Building out a successful, technology-driven online/blended learning program for K-12 can be challenging, but planning ahead, involving all key stakeholders, and keeping the student at the center of the conversation can help overcome most, if not all, of the obstacles.
Coordinating and supporting students in multiple online classrooms can present some interesting challenges. For example, our Online Academy Coordinator in India found that some students struggled to get used to deadlines set in an online class: "Our students have many after-school activities: sports or school events. So, sometimes finding the time to finish their assignments within the deadline was challenging," he said. "The time zone difference can also be a challenge when trying to meet deadlines."
Here's how we worked through these and other challenges when developing our online offering:
Get students focused on planning, prioritizing, and organizing. Online courses provide students with a level of flexibility and choice they may not be accustomed to, particularly when it comes to taking their class anytime and anywhere. And while discipline, commitment, and organization are key traits for any successful student, such traits don't always come naturally to them. "To first-time online learners, I would say the learning curve can be demanding," said our Online Academy Coordinator. "However, I meet with the students every day to guide them through the process. Also, we try to give first-time online learners pass or fail instead of grades to ease the pressure." In addition, before they start their semester-long courses, first time online students are given a four- to five-day orientation course on the fundamentals of what it takes to be a successful online learner.
Outline the virtual school's objectives and goals early in the game.Identify clear goals for both your school and your course offerings. For example, define your online learning program's objectives and goals beforeyou even begin to create the content. Ask yourself questions like: What skills should the learners develop during the online courses? What information must be included in the online course syllabus? What learning tools and instructional design models or theories should be used to deliver this information? "If you have identified the online learning objectives beforehand, then you will be able to use them as a guide to move forward," according to The eLearning Industry Network. "Your objectives will become your road map since they give you the opportunity to see where your online learning course is headed and what points you need to cover along the way."
Put a spotlight on interpersonal communications. Online and blended learning both depend on strong collaboration between students, teachers and parents. As such, we like The Virtual High School's course emphasis on interpersonal communication. Class discussions are a part of every course and all students must participate. The discussions are asynchronous, so students can share their input when it best suits them. However, participation is mandatory. If any student tries to avoid leaving a comment on the discussion thread, the instructor sends them a prompt. Without this interpersonal communication, a student could feel disconnected with the class, which would, in turn, make it easier for him or her to put off the coursework until they've either failed or decided to just drop out.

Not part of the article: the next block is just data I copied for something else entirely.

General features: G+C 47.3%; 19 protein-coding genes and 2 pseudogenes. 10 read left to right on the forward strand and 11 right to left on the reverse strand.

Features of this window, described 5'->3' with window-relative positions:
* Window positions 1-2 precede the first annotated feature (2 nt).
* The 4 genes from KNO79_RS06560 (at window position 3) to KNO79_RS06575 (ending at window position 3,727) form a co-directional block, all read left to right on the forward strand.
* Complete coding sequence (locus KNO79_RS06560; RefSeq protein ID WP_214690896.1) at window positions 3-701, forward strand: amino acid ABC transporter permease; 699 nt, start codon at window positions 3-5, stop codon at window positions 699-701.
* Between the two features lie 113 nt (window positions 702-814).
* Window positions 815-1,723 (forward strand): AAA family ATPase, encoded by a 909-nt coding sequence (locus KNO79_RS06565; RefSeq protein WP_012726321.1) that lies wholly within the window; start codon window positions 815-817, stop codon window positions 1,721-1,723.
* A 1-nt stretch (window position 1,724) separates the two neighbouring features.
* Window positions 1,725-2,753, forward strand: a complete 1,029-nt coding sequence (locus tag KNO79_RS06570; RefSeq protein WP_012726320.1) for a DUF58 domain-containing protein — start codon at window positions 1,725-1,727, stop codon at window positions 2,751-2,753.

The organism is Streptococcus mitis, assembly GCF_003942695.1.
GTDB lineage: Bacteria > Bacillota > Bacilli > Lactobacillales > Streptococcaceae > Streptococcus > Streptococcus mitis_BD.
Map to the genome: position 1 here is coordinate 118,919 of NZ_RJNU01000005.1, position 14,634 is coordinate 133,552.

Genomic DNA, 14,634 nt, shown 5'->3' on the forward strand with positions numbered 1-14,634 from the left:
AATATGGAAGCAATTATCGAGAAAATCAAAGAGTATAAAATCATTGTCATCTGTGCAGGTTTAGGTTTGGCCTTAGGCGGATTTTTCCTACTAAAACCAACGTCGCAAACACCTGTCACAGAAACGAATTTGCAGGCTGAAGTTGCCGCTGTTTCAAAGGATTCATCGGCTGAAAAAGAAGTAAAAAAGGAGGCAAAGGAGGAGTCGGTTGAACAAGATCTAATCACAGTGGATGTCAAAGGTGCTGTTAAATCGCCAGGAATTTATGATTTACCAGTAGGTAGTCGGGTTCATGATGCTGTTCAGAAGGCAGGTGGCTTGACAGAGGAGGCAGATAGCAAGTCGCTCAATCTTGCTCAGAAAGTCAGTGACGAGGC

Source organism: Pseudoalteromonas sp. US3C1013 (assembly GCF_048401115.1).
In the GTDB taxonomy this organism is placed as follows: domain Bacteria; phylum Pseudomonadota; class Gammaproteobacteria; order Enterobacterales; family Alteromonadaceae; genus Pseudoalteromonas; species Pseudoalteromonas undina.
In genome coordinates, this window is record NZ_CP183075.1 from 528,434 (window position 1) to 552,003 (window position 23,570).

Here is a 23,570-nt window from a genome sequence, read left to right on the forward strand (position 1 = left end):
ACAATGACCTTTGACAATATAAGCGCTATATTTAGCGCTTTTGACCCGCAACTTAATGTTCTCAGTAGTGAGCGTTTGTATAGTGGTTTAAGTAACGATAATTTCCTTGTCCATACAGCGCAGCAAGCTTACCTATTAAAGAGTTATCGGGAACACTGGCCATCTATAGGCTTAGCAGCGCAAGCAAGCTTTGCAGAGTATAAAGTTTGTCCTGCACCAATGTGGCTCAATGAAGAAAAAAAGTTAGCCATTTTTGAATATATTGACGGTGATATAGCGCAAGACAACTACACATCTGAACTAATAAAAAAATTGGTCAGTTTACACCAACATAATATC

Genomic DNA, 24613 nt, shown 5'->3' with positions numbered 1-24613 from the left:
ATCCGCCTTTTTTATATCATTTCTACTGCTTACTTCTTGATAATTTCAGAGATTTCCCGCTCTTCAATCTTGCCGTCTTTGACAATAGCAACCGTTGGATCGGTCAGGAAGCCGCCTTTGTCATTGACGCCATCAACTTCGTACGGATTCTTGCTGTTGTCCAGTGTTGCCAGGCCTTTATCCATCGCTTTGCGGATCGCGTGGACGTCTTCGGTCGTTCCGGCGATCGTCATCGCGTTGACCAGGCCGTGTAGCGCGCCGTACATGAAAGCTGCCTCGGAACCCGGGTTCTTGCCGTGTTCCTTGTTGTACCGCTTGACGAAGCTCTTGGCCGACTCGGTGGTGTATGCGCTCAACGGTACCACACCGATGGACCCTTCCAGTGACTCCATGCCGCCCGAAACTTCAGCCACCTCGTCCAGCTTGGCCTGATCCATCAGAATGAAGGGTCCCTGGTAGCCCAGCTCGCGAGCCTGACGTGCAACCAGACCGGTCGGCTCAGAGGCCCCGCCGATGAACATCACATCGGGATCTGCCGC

Use online learning to reach a more diverse group of learners. Via our Online Academy, we want to continue to work with both Indian and international schools in other parts of the world, expanding students' opportunities to select course topics they may not otherwise have been able to take. At the same time, we're helping to prepare them for college where more and more students are taking at least one online course.
Reach out when students appear to be struggling. We check our students' progress on a weekly basis and provide status updates to member schools. Local site-coordinators are asked to meet with students who seem to be experiencing difficulty in order to provide support and guidance and get them back on track. As an interim measure, some of our member schools provide a time and place where students can go and work online with a teacher available for support.
Find a good partner to work with. Here at Consilience, some of our courses are designed and taught by our own instructors, others are offered in conjunction with accredited content providers like VHS, which we began partnering with in 2012. This partnership has provided us access to very high-quality content, a broad selection of courses, and high student-teacher interaction levels, all of which are critical to a successful online/blended learning program.
Infuse digital literacy and citizenship into your online strategy. "Teach students to be online researchers, critical consumers of information, and courteous digital citizens. Model how to create search terms and keywords and how to identify credible online sources," writes Amy E. Baeder in 5 Tips for Effective Blended Learning. "Set norms for online discussion boards. Show students how to access expert help and communicate courteously online."
Using these strategies, the Consilience Online Academy has been able to effectively innovate educational practices and experiences to help a diverse range of learners everywhere enhance critical thinking, efficiency, and collaboration. Our courses are flexible and self-paced, and are actively supported by experienced instructors and facilitators. In addition to the diverse range of engaging courses that have been designed and are taught by Consilience Online instructors, we have partnered with a carefully selected group of content providers in order to offer a carefully curated range of engaging courses for K-12 students. All of the courses are open to participants worldwide.